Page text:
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Best Stir Fry Sauce To Buy

Diane Westphal
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by Diane Westphal

For a quick, easy, and well-balanced meal, you can never go wrong with a stir fry dish. Sear a protein, saute a few vegetables, cook up some rice, and finish it off with a delicious sauce.

The sauce is arguably the most important ingredient of the stir fry. The sauce gives it flavor and takes the dish from a bowl of chicken and broccoli to a savory dinner.

How We Evaluated Stir Fry Sauces

We evaluated the stir fry sauces based on the following criteria to find the best stir fry sauce to buy:

Taste

We looked for sauces that have that distinctive rich umami flavor that our senses expect from a stir fry dish. We wanted a sauce that has a well-balanced taste that was not too sweet and not too spicy and would satisfy the majority of people’s tastes.

Most importantly, the sauce should not have an artificial, commercial after-taste that is sometimes present in store-bought sauces.

Quality of Ingredients

Some home cooks are hesitant to use store-bought sauces out of fear that they will be full of artificial additives and subpar ingredients.

We evaluated the vast selection of stir fry sauces for the best-bought stir fry sauce and looked for those that contained as many pure and natural ingredients as possible, both to give you the best taste and quality.

Nutrition

Store-bought sauces are known to contain a high amount of sodium and sugar. While taste still trumped nutrition in our reviews, we did try to take the salt and sugar levels into account when selecting the best stir fry sauces to buy. We were also pleased to discover that most of our top picks did not contain high fructose corn syrup, an ingredient that has a controversial reputation.

Texture and Consistency

The thickness and texture of the sauce can affect your dish. You don’t want a sauce that is too thick, making it more of a spread than a sauce. A thick sauce can clump and give the food an unappetizing presentation.

On the other hand, you don’t want a sauce so thin that it is runny and won’t stick to the food. The ideal consistency in a sauce will glaze the food in a thin, shiny, and appealing coating.

Stir Fry Spaghetti
Stir Fry Noodles

Best Store Bought Stir Fry Sauce Brands

Here are our top recommendations for best stir fry sauce:

1. Kikkoman Takumi Stir Fry Sauce

Overall Best Store-Bought Stir Fry Sauce
Kikkoman Takumi Collection Teriyaki Sauce
This rich, thick, versatile sauce pairs well with any protein, from fish to chicken to meat to tofu.

We love the taste and the texture of the Takumi Teriyaki Sauce from Kikkoman, one of the best stir fry sauce brands. The sauce has a deep flavor and speaks of authenticity. The sauce is on the thicker end of the consistency scale so it will coat your food well.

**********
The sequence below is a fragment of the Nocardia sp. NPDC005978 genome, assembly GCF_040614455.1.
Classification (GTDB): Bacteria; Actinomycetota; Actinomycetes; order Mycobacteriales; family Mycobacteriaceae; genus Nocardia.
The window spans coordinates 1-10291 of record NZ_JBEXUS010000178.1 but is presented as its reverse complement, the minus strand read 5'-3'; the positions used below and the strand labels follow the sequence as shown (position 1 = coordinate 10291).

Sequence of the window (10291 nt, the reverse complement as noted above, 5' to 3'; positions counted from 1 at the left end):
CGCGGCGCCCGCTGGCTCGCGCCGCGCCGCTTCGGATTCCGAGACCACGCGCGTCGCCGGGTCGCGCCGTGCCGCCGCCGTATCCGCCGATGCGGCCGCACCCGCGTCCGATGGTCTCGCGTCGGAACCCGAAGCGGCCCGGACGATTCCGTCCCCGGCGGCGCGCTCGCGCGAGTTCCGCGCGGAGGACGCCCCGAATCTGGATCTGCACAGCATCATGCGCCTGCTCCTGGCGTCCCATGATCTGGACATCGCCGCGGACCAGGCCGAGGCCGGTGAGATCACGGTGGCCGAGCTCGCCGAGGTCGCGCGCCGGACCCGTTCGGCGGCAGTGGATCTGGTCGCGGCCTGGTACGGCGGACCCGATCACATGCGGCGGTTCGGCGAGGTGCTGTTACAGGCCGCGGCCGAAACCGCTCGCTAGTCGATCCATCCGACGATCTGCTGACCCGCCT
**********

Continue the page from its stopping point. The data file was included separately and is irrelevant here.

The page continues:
It is also perfect for marinating meat, chicken, or fish, in addition to being fantastic for a stir fry sauce. We also like it as a dipping sauce. The sesame seeds bring it up a notch both in presentation and in taste.

The teriyaki sauce is made from soy sauce, mirin (sweet rice wine), garlic, ginger, onion, and sesame seeds.

Pros
  • It has a rich Japanese flavor.
  • It complements all proteins.
  • The thicker texture makes it excellent for basting, marinating, and stir-fries.
  • It does not contain high-fructose corn syrup.
Cons
  • It is high in salt, so go easy on the sauce if you’re watching your sodium intake.

2. Lee Kum Kee Panda Stir Fry Sauce

Best Chicken Stir Fry Sauce
Lee Kum Kee Panda Brand Sauce for Orange Chicken
This orange store-bought sauce will bring your quick stir fry chicken to a restaurant-grade gourmet level.

Chicken stir fry and the Lee Kum Kee orange sauce are a match made in foodie heaven. The sauce will give your dish a genuine Asian-restaurant taste with minimal effort. We found this orange sauce to be the best stir fry sauce to buy for chicken. We also like that it comes packaged in six separate packets for easy storage and usage.

The texture is on point: thick enough to coat the chicken but thin enough to pour the sauce out easily. Coat your cubed chicken in cornstarch before frying it to take it to the next level.

The main ingredients in this condiment are sugar, soy sauce, orange juice concentrate, milk, and spices.

Pros
  • It has a sweet and tangy restaurant-grade taste.
  • It does not contain high fructose corn syrup and has no artificial flavors.
  • The package has clear directions for how to best cook with it.
Cons
  • It contains a lot of sugar and is higher in calories than some other sauces.
  • It may be too spicy for your tastes.

3. Mr Spice Ginger Stir Fry

Healthiest Stir Fry Sauce
Mr. Spice - Organic Ginger Stir Fry Sauce
While we wouldn’t quite call any store-bought stir fry sauce nutritious, this sauce from Mr. Spice has a big advantage for being salt-free, gluten-free, and fat-free.

Store-bought sauces are known to be full of salt, sugar, artificial flavorings, and additives, so it was a pleasant surprise when we came across this flavorful sauce from Mr. Spice. Since many soy sauces contain wheat, it was exciting to find this gluten-free option.

We may have just discovered Mr. Spice’s sauces, but we’re not the only ones. They have won first place in the American Royal International Sauce Contest. However, if you’re used to heavily salted foods, you may find Mr. Spice’s sauce to be a bit lacking in taste. For someone accustomed to a low-sodium diet, the sauce should hit just the spot.

This stir fry sauce does not contain soy sauce as most others do. Its main ingredients are evaporated cane juice, rice vinegar, ginger, blackstrap molasses, and spices.

Pros
  • The sauce is organic.